How the Economist views the AEC: the challenges
In July this year the weekly business and current affairs magazine The Economist covered what it saw as the progress and future of the Asean Economic Community (AEC). Last issue we looked at the overall positives; this article looks at what The Economist considers the negatives.
‘Internally, much work can be done to improve the ease of doing business across Asean today, which requires navigating a complex landscape of administrative policies, regulations and rules. Although the AEC is a regional initiative, economic integration can only proceed at the behest of national governments, leaving the AEC institutions relatively weak,’ notes The Economist.
The magazine is of the belief that progress in further liberalizing and harmonizing within the member states will be a very gradual process. As well, Asean countries ‘need to increase their capital stock, upgrade infrastructure facilities and remove bottlenecks in order to boost long-term growth.’
External factors make the AEC not only one of the most open economic regions in the world, but also ‘highly vulnerable to global economic trends.’ Such things as China’s economic slowdown, snail-like recovery in Japan and weak numbers coming out of Europe are key concerns.
‘Boosting intra-Asean trade remains a challenge, as from 2009-2014 it was stuck at roughly 24 percent.’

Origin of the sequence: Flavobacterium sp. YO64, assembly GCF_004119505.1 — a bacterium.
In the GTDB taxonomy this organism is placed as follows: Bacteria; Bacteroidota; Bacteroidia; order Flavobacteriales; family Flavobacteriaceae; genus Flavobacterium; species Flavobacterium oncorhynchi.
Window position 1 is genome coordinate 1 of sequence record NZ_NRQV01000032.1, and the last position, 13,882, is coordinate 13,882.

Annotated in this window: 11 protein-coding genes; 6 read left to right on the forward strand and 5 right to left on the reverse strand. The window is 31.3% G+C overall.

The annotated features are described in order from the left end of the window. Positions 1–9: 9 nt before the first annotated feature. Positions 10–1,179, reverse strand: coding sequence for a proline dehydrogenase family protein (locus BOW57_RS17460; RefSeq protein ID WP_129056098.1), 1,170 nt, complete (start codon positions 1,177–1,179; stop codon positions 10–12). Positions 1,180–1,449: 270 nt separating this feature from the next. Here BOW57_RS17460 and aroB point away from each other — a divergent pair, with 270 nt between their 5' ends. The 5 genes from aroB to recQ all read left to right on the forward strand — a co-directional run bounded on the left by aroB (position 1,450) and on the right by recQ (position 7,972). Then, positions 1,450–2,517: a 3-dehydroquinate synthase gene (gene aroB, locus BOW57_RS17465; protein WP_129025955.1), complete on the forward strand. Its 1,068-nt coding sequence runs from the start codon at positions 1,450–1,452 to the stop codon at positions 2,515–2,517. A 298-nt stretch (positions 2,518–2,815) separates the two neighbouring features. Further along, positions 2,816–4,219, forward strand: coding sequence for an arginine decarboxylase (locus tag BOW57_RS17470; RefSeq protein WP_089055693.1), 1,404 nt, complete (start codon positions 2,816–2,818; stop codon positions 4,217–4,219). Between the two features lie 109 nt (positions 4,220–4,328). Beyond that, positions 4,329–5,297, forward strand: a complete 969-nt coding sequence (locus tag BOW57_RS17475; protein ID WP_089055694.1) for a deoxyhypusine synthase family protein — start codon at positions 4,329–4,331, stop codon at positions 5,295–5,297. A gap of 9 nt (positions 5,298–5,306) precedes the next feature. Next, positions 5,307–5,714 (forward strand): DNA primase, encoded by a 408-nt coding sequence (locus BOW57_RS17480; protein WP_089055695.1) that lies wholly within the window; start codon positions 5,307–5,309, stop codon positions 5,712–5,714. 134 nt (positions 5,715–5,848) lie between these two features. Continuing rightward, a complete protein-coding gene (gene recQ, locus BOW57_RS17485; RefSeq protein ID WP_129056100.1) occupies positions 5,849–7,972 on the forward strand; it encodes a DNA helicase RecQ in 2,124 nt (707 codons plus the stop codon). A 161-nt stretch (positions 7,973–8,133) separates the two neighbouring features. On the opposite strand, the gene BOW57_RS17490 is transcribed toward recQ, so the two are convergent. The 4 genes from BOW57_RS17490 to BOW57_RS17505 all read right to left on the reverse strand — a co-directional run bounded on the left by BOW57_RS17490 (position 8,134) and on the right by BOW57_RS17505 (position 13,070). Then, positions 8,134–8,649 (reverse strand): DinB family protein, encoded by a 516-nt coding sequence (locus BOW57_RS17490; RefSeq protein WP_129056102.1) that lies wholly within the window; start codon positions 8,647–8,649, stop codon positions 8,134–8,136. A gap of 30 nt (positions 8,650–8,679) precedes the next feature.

Some other concerns highlighted by The Economist include ‘Volatile capital flows,
coupled with the region’s relatively high external debt, China’s and America’s
preference for negotiating treaties at the bilateral level, geopolitical tensions,
commodity price uncertainty and the expected interest rate hike by the Federal
Reserve add to [the] challenges and downside risks.’
The Asean secretariat claims 80 percent of their objectives have been met, including the elimination of 80 percent of all tariffs on the trade of intra-regional goods. That said, so far only about 50 percent of Asean businesses have utilized the tariff reductions set out in Asean’s regional Free Trade Agreement (FTA). ‘Non-tariff barriers in the form of licenses and quotas also targeted for reduction in the FTA remain a major obstacle to integration.’
Notably, as well addressing impediments to trade and investment, Asean needs to work harder at pursuing other structural reforms if the AEC’s economic progress is to lead to greater convergence with the advanced economies. For example, ‘upgrading labour force skills through an improved educational system’ (this is particularly acute in Thailand), spending money to close infrastructure gaps; encouraging local innovation by way of increased investment and gradually integrating the financial sector.
‘The region needs a common regulation framework to encourage business and also tackle the chronic infrastructure deficit, which is dampening growth potential. Moreover, although there has been progress toward integration, governments in the region are still more concerned with developments at home than with creating a common vision for Asean’s future.’